Emmure are no strangers to the metalcore scene. When you’re a band for over a decade, nothing really phases you. The now 4 piece, originally hailing from New Fairfield, Connecticut and now residing in Queens, New York, have had their share of up’s and down’s over the years, with a number of line-up changes since their conception in 2003. In fact just two years ago, four out of the five original members (Mikael Mulholland, Jesse Ketive, Mark Davis and Adam Pierce) walked out, leaving the future of the band looking quite uncertain. Luckily for Emmure fans, vocalist Frankie Palmeri decided that he wasn’t ready to give up just yet. He recruited new members (Josh Travis, Phil Lockett and Josh Miller) and wasted no time in getting back to what he knows best – heavy.metal.music.
The result of this union culminates in “Look at Yourself” the band’s seventh full length album, and it’s first featuring the new line-up. Although in interviews, Palmeri and the ex-members of the band insist there are no hard feelings towards each other, and it was time for them to ‘pursue other endeavours’ lyrics such as “Rising from the ashes/I’m here to take back what is mine. I used to call you friend/what a fucking waste of time” and “Tell me now, do you see? You cannot do this without me. Do you know now? You’re nothing without me” from first single “Torch” seem to suggest otherwise.
Second single “Russian Hotel Aftermath” is a steady and relentless three minute assault on your ears, capturing Palmeri’s frustrations within himself. It’s almost impossible to understand the lyrics only by listening to the track, but if you’re dedicated enough to get your google search on, you’ll find a deeper meaning “I’m just a loser. A letter to my future self; how the fuck you doing kid? You went and ruined everything, gone and fucked up all your dreams”.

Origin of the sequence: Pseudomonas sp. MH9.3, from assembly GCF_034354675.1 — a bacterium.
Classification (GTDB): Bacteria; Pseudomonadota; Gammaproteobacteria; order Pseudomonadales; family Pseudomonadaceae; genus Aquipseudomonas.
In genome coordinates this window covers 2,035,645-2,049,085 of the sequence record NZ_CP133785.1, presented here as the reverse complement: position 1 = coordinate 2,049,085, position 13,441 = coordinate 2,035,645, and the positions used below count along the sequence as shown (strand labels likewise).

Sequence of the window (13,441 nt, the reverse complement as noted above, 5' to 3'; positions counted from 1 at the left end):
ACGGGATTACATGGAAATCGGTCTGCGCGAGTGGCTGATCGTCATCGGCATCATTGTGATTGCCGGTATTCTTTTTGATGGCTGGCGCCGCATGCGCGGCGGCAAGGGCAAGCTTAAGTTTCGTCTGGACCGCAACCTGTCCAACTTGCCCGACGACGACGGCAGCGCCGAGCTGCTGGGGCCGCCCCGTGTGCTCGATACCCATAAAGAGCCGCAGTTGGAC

“Flag of the Beast” is probably my favourite track off the album. It has a very Disturbed feel to it and a pretty clear ‘fuck everyone’ attitude with standout spoken lyrics “the critics and comments, the press and the nonsense/the fans who feel cheated and venues I damaged/the people who left me and ones who I banished/fuck it, I’m done. I’ve got one thing to say” building up to the very blunt and to the point “hate me if it makes you feel better”. The accompanying music video sees Palmeri delivering a sermon in a church as the anti-christ, as referred to in the song, literally spitting blood as well as his words to the congregation.
“Gucci Prison” is the last and longest track on the album and features a sample at the end of the song of a Charles Manson interview that Palmeri had downloaded a long time ago. He explained that he felt that it was a really good closer for the album and that it calcifies the meaning of the song and the whole vibe of the record in a way. The song itself, with lyrics such as “They say I’m fucking crazy/stupid, also lazy. Truth is it don’t phase me cause bitch I might be, You’ll never meet another mother fucker like me” is Palmeri’s final ‘fuck you’ to close the album.
Sound wise, this album is nothing new for Emmure. It’s short (and not so sweet) with a running time of 31 minutes. The songs feature heavy chugging guitar riffs, breakdowns, chaotic drumming, unapologetic lyrics and the same aggression and intensity that made their previous albums so great. In my opinion, they haven’t really grown, or branched out much with their sound on this album, but that’s not necessarily a negative. Why ruin a good thing? And besides, the fans clearly enjoy it.
Written by Amber Eccles
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